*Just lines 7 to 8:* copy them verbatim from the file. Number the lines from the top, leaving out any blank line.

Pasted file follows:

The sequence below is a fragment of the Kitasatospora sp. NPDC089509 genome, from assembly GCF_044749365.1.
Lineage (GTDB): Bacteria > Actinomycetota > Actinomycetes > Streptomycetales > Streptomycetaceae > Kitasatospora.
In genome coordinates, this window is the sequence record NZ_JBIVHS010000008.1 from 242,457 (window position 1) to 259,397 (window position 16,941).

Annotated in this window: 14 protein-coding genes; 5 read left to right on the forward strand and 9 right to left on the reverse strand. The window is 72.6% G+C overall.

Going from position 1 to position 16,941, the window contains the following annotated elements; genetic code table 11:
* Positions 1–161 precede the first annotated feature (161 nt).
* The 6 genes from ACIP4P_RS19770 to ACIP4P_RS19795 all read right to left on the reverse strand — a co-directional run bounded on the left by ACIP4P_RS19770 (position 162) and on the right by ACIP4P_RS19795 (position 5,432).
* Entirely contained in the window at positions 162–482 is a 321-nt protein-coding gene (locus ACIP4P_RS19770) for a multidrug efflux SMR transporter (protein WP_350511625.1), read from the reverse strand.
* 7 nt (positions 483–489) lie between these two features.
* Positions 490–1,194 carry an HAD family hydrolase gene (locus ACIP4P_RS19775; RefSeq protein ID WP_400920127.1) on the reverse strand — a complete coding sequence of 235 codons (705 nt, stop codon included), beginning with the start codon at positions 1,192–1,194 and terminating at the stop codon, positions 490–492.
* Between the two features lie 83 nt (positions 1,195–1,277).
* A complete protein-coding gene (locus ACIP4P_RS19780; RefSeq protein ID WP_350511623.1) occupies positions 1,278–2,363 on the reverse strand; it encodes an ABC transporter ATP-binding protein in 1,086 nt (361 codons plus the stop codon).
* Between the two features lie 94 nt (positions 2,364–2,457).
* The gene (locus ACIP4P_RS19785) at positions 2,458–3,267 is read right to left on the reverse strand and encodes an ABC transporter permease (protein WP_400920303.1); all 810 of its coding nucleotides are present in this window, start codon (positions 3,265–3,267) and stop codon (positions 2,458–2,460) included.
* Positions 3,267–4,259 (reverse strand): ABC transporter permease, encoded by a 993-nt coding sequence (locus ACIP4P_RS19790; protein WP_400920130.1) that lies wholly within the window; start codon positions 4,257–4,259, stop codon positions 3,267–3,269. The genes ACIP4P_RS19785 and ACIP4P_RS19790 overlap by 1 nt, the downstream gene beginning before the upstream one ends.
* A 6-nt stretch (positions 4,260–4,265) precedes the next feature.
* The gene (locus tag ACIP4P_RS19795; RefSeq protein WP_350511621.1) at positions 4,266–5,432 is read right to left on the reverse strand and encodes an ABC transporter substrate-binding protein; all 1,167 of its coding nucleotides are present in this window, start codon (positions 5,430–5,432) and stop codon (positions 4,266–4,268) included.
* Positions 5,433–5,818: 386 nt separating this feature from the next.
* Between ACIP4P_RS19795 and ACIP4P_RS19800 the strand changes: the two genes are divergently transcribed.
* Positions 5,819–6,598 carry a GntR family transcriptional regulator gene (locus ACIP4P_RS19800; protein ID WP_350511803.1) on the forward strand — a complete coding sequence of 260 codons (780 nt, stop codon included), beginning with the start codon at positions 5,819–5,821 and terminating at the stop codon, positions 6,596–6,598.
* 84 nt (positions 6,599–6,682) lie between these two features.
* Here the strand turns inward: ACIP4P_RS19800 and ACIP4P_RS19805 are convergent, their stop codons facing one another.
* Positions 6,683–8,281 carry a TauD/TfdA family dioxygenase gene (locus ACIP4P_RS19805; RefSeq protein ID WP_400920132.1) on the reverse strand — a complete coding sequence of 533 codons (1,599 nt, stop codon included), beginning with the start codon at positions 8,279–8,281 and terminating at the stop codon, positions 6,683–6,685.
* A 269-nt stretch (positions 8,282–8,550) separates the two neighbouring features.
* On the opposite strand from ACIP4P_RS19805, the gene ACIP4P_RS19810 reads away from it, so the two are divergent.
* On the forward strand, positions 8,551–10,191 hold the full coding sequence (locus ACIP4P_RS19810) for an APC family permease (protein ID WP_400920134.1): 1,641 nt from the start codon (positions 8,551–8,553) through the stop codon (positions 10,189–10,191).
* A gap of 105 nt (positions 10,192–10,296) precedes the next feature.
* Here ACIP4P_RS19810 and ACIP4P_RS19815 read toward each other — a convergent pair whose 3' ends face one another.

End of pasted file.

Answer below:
* The 6 genes from ACIP4P_RS19770 to ACIP4P_RS19795 all read right to left on the reverse strand — a co-directional run bounded on the left by ACIP4P_RS19770 (position 162) and on the right by ACIP4P_RS19795 (position 5,432).
* Entirely contained in the window at positions 162–482 is a 321-nt protein-coding gene (locus ACIP4P_RS19770) for a multidrug efflux SMR transporter (protein WP_350511625.1), read from the reverse strand.